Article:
What it’s like working at a game company in Japan


6 months ago from today I took a chance on an ad I saw on Craig’s List and quit my miserable teaching job to move to Tokyo and pursue my childhood dream of working for a video game company.  I had only lived in Japan for less than 4 months, and not even a year had passed since I graduated from Michigan State University, but I was determined to work in a position that connected my degree with my hobbies and helped me improve my Japanese language ability.  Though the ad was very vaguely written, and there was not much information online about the company despite me spending moderate time on LinkedIn researching it, I had hope that this opportunity would help me grow and lead to a successful future.

Through the ups and downs of the inevitable language barrier and the long and seemingly endless nights of overtime while working on translation for a future update, I have found a job that constantly challenges every single thing I learned in college and helps me better my abilities day by day.  As a Operations Staff and GM (Game Master) at CyberStep, I can proudly say that I made the right decision of with my life and am happy where the future is taking me.

The MMO Life

Day 1 at CyberStep began with me going into a heavily-secured building complete with a doorman at the entrance to greet me.  Though I walked into the central office 15 minutes early, there were already many employees furiously typing away at their keyboards and already seriously at work.  That is the way of a primarily Japanese company.

I introduced myself as a new intern (in Japanese) and was led back to a room where I signed several contracts, signed up for Japanese health care, and was asked to provide my visa and documents for registration.  I was then introduced to an extremely tall Australian man who would later become my partner in crime for translating, promoting, debugging, marketing, running events, and evening updating the forums and fanpage for the MMO free-to-play game Onigiri.


Onigiri (a funny pun in Japanese that is written as “demon killer” but verbally it generally means “rice ball”) is a game where you create your own character, choose your stats based on what weapons you want to use, and run through dungeons, slay demons, fight alongside other players from all over the world, all while in a fantasy world with fancy cut scenes and music.  It really is a charming game compared to most of the free games out there.  The game is for PC, PS4, and Xbox One in both English and Japanese.  The profits come from players who make in-game purchases with real money to gain items, exclusive outfits and accessories, and partner characters that fight alongside you.  Before I was hired, my Australian coworker managed the whole entire translation for the game, which updates weekly on every Tuesday, while managing customer support across 3 consoles in English all by himself.  Can you imagine that?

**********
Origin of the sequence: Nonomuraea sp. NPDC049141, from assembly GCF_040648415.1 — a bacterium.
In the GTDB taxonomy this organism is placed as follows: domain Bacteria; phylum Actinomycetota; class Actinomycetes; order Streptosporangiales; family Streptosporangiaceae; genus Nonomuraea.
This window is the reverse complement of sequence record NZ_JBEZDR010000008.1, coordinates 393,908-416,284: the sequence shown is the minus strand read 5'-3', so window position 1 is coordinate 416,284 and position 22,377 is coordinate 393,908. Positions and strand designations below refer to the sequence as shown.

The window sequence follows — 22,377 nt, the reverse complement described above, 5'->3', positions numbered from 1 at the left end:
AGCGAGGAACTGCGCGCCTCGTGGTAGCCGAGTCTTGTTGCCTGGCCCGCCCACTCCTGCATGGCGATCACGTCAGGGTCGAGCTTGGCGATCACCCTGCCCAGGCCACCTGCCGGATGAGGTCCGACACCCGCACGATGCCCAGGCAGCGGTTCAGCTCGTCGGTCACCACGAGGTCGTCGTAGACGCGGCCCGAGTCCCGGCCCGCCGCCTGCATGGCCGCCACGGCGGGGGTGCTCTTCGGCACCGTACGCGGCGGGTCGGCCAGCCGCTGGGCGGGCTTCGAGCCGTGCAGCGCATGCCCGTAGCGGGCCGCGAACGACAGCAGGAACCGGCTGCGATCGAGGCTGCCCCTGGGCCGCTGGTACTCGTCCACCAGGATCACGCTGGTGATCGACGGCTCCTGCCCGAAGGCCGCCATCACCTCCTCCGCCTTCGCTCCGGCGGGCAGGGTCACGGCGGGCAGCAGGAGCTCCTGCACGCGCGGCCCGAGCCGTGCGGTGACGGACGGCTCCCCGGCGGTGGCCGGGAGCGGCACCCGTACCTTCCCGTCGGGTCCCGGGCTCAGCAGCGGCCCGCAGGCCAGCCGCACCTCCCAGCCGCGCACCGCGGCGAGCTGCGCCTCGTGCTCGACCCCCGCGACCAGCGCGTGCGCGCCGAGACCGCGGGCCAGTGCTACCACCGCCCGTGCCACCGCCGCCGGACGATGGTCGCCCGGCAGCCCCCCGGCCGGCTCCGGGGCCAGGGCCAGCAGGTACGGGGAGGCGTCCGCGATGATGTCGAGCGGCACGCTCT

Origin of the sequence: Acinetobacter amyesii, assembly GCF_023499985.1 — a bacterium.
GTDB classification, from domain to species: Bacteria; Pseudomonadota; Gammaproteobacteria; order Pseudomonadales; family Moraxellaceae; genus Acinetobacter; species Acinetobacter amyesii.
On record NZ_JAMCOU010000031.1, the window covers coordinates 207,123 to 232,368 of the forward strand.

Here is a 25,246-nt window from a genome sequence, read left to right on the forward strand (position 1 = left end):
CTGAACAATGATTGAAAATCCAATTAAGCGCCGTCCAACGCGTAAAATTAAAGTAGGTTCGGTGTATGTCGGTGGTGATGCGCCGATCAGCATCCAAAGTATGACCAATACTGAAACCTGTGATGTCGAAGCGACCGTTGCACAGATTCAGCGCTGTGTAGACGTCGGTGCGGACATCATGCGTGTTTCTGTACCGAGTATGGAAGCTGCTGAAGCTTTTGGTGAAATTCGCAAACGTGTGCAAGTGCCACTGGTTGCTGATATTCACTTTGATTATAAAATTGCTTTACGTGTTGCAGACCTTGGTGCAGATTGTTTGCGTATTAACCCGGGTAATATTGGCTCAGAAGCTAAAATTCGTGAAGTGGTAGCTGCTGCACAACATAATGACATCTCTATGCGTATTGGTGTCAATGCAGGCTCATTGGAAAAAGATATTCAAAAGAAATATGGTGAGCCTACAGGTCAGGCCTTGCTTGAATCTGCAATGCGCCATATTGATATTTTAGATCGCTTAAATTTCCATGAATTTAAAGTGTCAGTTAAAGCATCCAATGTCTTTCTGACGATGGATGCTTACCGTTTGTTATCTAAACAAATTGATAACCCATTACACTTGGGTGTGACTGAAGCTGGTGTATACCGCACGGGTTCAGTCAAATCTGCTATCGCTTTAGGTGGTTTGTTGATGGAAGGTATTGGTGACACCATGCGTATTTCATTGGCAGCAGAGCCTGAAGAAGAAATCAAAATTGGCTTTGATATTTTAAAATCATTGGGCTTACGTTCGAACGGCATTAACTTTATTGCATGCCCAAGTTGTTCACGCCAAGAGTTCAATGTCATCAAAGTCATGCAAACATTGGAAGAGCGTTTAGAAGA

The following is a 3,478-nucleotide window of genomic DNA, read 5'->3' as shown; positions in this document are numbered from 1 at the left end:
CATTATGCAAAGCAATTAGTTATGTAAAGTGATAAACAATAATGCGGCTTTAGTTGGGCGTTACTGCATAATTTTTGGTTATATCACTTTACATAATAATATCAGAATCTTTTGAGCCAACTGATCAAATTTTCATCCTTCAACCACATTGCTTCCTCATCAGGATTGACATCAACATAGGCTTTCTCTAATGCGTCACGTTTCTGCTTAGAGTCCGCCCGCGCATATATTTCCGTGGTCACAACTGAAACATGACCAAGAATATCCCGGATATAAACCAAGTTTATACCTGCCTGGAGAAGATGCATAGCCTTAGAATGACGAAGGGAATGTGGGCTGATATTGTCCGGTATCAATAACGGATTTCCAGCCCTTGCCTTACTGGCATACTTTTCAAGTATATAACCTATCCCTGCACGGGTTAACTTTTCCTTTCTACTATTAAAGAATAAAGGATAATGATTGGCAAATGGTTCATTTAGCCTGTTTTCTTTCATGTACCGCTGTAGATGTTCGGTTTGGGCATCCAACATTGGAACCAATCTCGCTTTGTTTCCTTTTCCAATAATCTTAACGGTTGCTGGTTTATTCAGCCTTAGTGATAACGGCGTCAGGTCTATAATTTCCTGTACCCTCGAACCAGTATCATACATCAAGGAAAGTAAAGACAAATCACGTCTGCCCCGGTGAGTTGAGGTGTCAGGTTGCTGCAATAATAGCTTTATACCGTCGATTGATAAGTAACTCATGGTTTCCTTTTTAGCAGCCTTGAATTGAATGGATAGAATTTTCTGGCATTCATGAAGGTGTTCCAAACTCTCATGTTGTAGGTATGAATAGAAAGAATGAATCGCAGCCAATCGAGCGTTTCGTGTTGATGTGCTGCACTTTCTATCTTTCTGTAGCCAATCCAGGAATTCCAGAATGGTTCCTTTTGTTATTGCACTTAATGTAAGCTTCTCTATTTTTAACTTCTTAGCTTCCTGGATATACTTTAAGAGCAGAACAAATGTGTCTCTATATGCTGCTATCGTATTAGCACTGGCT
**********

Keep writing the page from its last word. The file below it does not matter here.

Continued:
Now we divide our work as equally as possible.  My coworker who has a degree in journalism does the bulk of the detailed translation work, handles the contracts with Sony and Microsoft, and does most of the correspondence with the Japanese developers and systems team.  I handle most of the promotion, customer support, graphics design, and player interaction on the US server and do simple translation of skills, attacks, and battle quotes.  We both test the game and split some of the support tickets to make things equal.  Though we have support from a number of Japanese developers and programmers, plus guidance from our boss of the Overseas Service group, We are a 2 man team managing 3 servers with thousands of players.  I would be lying if I said that this job wasn’t stressful and draining at times, but I would be bored with a typical 9-5 job in America that wouldn’t challenge me to sharpen my skills and learn new technologies.


Initial design of my first character: A pink angel wielding a Light Saber.

The Atmosphere

I work with roughly 200 people in a brightly-lit office that requires you to take off your shoes when you enter (traditional Japanese-style).  Of those 200 people, only roughly about 10 of us are foreigners.  We always treat one another with respect, using honorifics and saying “お疲れ様です” (“thank you for your hard work”) when we pass each other.  We are allowed to get up and stretch hourly as needed, and our day begins with an optional stretch routine over the radio.  The perks are having  half-off vending machines, discounted company bentos, and of course gaming as a career!

My battle station consists of two monitors and a pretty buff PC with a killer harddrive.  Most of my coworkers have anime figures, posters, and plushies sitting around their desks.  It’s fun to walk by and see how personalized each person’s desk is.  Being an anime and cosplay enthusiast I have found I have a lot of common interests with my coworkers.  Recently at an anime convention I was at, I cosplayed Kaguya, one of the characters from Onigiri:

Photo Credit: Yenra Photography

Kaguya is a lot like myself–huge nerd, kind of clumsy, obsessed with anime and manga… you get the point.  I am happy that I got to cosplay a character from the game I am working on!  Given that my games gets new characters biweekly, there are many options to choose from.